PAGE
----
The book is packed with a wealth of historical, cultural, and anthropological information. The “snappy” images belie the sophistication and expert integration of a ton of knowledge. Taking the chapter on Prohibition as an example, one is introduced to the temperance movement, the identification of beer as a form of alcohol (before then drinking as a scourge was targeted at rum, gin, and whiskey; but not after Joseph Livesey was done with it), the puritanical all-or-nothing American temperament, the global expansions and alliances of European powers leading to World War I, the framing of Germans as antagonists and by extension making all German products off-limits (e.g. the renaming of hamburgers and frankfurters) including beer, and the passage of the 18th Amendment while many young men were overseas fighting. Prohibition lasted 13 years and the comic book is able to tackle heavy topics such as corruption, bootlegging, organized crime, and unemployment against the backdrop of the Great Depression within a matter of a dozen pages.
Consistently, the knowledge imparted is clearly laid out in an assortment of visual idioms and textual content. The characters and stories chosen are engaging, supplying shading and nuance to both historical and beer buffs alike.
One criticism of the book, ironically exacerbated by the occasional image reference, are the lack of cited sources. Having read several books on beer (not to brag, Mom) and a couple on the topic of Prohibition specifically (e.g., Last Call) I feel confident in the reliability of what is presented but for the less familiar or more skeptical, additional references would be helpful. Thankfully, the accompanying website does make up for this, amongst other supplemental information. This complement resource is critical to fact checking but also helpful, by design or accident, in keeping the book a reasonable length.
In covering so much historical content in under 180 pages, the book provides a tight and coherent story of beer in the Western and increasingly global market. Many of the pieces have been rehashed in dozens of other books and among beer drinkers often enough. Here the patchworks are sewn into a coherent quilt. As with most history topics we are reminded that new things are not in fact new and the changes we experience have come before, though wearing different clothes. I refer here specifically to the introduction of hops into European beer and the commoditization of the beverage as a result. My mind reflexively jumps to mid-20th century America when commoditization is mentioned. If I give it any more thought I remind myself of the ice houses and railways of the late 19th century. Putting by pint down to reflect still further, I would have to give credit to the mechanical/technological innovations of the Industrial Revolution. The story of hops becoming the go-to add-on in making beer more palatable (i.e., less sweet, and preserve better) reminded at least this reader that we have seen this commoditization many times before (starting at least as early as medieval Hamburg). History is enjoyable and worthwhile for many reasons. The details and personalities often intrigue us most, but the underlying currents we usually only glimpse at can be the most edifying and provide the best hints at how interconnected things are, that changing one thing here may have a cascading and unintended effect elsewhere.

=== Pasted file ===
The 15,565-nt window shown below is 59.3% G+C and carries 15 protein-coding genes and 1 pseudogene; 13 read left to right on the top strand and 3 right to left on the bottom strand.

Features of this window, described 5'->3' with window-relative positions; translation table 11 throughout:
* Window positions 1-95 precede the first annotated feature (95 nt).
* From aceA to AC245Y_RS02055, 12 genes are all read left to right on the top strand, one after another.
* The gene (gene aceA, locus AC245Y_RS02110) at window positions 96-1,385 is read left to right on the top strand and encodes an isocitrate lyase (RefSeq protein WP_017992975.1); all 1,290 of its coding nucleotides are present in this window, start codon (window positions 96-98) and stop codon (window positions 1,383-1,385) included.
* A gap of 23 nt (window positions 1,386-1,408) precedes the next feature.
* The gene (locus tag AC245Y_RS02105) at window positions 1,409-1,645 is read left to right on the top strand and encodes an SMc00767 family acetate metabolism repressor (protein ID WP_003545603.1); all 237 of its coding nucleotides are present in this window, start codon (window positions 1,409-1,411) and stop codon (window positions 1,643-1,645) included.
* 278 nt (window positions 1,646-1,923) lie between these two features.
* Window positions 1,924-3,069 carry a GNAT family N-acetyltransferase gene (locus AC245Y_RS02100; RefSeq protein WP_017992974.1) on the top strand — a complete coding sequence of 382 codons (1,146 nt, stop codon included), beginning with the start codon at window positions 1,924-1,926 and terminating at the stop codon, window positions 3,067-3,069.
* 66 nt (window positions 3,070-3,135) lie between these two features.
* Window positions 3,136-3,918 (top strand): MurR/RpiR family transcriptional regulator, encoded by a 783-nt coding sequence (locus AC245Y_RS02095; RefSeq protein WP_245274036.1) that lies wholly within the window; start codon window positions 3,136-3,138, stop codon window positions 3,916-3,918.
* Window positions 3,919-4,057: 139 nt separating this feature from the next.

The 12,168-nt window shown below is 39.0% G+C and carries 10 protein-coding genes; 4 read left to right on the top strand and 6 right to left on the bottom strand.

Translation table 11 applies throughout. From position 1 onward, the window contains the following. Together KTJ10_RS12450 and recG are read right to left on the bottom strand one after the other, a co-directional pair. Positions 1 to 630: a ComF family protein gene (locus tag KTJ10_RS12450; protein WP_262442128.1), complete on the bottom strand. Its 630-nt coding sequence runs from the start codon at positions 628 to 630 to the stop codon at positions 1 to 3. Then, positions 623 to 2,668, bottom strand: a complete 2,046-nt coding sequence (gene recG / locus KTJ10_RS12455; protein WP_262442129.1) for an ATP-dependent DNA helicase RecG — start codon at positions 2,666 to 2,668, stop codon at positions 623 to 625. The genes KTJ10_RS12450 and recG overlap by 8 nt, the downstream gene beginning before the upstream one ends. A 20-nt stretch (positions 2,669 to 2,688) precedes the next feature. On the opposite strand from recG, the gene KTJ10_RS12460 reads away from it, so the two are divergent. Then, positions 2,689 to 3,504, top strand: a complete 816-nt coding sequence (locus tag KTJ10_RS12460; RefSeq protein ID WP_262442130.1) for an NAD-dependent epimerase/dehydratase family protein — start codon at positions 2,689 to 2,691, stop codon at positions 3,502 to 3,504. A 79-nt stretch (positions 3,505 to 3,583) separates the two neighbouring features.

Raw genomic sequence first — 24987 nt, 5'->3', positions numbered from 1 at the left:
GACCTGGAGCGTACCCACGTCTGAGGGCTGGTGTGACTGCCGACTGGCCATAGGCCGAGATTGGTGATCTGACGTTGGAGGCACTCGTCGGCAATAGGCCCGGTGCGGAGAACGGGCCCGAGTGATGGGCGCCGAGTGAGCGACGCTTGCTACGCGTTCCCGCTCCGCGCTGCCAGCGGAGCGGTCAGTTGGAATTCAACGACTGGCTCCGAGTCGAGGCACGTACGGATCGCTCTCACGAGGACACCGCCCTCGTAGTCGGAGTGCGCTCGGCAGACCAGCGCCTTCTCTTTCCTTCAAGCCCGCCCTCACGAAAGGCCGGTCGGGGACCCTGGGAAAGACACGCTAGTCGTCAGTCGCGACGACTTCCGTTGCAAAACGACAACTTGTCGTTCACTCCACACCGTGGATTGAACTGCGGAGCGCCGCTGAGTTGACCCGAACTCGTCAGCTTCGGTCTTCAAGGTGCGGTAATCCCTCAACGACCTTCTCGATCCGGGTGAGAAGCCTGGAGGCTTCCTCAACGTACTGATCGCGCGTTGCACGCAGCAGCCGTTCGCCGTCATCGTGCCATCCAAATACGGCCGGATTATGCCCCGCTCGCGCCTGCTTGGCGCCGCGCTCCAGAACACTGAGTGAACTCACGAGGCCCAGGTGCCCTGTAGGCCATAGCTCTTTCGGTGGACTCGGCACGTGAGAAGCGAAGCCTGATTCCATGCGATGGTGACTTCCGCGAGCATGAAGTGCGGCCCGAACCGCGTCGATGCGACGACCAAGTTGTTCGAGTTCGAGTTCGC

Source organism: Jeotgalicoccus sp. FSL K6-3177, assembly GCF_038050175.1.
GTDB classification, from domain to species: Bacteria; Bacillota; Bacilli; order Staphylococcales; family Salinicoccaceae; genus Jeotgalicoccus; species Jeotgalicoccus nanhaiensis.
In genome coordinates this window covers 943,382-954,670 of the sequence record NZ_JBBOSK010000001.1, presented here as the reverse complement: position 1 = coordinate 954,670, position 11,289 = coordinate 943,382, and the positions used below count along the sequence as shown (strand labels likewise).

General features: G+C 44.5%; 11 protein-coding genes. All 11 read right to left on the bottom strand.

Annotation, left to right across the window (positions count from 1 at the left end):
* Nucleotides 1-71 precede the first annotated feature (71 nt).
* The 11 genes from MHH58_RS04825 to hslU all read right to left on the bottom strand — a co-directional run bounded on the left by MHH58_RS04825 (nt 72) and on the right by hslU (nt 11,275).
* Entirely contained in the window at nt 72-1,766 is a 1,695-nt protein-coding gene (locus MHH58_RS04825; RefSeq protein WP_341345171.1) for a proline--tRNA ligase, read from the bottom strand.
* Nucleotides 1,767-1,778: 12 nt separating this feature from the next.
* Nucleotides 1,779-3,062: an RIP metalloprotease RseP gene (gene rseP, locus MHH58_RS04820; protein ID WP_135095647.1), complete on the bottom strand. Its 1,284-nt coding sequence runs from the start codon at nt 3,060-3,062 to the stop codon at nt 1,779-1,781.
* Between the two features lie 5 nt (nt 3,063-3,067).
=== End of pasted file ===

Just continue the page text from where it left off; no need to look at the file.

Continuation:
I would recommend this book to anyone with an interest in beer. Even after having read several other books on the subject I found the presentation refreshing, while picking up new bits of information I had either not known or forgotten after countless pints over the years.
The book touches on history, science, economics, politics, and more, interweaving widely diverse topics and orders them into a coherent whole, resulting in a story revolving around an enjoyable, and for those who never dug any deeper beforehand, very interesting subject, beer. In the early 21st-century beer, real beer, is enjoying a revival. There are more breweries than ever in the US and many other countries as well, tons of styles are available, either by invention or by rescue from historical obscurity and extinction. Many young people are enjoying the experiences of beer drinking. Many times they associate with this craft revival as a way to say something about themselves. This book is a meditation on what beer says about all of us.
Cave painting Photo by Dave Thomas on Flickr
Looking at bottles Photo by Caroline Avelar from Pexels
Raid at elk lake By Archives of Ontario, C.H.J. Snider fonds, Reference Code F 1194 S 15000, I0015265. - ville.montreal.qc.ca - archives de l’ Ontario, Public Domain, https://commons.wikimedia.org/w/index.php?curid=7120910
People having a toast Photo by ELEVATE from Pexels